The current state of the world has issued care with a greater importance within society, how, why and who do we care for. Yet, the act of care preserves a subject through control.
This work explores these notions, set within the boundaries of the garden. To critically engage with care and control this moving-image piece will be composed by gardening with film.
Ralph Waldo Emerson described the superiority of the “essences unchanged by man; space, the air, the river, the leaf” 1, an appreciation of purity. However, arguably the pure image of nature is a myth.
Whilst nature may seem innately familiar to us given our constant interaction with it, the notion is complex and contradictory. The event is mediated through its domestication, evident through its cultivation, competitions and cuttings, acts that could be seen as violent. Thus is our relationship to nature unnatural?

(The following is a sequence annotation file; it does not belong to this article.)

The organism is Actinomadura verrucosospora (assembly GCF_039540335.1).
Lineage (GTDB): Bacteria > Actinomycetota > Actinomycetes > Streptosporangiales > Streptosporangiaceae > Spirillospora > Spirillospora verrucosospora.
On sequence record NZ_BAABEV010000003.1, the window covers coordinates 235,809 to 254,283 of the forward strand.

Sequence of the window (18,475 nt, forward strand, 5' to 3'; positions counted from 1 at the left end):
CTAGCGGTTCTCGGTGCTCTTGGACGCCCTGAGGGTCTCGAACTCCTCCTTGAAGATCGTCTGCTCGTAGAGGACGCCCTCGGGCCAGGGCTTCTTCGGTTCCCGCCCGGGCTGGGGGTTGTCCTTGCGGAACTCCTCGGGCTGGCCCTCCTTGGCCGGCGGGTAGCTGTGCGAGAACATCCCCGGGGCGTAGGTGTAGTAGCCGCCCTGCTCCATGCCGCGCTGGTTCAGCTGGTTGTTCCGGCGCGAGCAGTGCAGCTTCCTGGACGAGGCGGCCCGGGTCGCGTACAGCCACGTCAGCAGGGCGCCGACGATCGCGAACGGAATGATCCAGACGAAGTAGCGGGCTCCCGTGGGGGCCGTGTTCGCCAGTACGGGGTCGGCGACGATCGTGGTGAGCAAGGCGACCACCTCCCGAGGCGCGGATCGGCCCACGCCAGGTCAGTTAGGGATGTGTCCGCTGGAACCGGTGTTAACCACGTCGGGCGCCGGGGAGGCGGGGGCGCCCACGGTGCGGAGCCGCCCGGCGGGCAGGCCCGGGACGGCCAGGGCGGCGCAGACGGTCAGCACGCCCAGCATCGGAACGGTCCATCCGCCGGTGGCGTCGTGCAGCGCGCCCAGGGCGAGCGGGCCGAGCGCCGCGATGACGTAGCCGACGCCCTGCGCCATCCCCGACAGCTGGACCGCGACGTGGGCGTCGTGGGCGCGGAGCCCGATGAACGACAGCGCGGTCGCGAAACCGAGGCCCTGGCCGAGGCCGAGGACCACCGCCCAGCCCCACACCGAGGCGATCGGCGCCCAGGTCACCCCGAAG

To unearth this violence, the medium of film will be used to compile acts of care and control. Wrapping, transplanting, clipping. These motions will be composed to create performance, captured through the lens of the camera.
Like a garden, an image is maintained by the boundaries of the frame, preserving the image into an archive. Consequently forming an archive of care. Gardening with film, through methods of structuring, organising and cutting, will critically examine the archive. Emphasising the stilling of living objects, in relation to the colonial capture of nature, which is inherent within the English landscape.
“what is the relationship between gardening and conquest? Is the conqueror a gardener and the conquered who works in the field?” 2
Unnatural Nature intends to expose our coarse grasp of nature, which has been masked by the touch of care.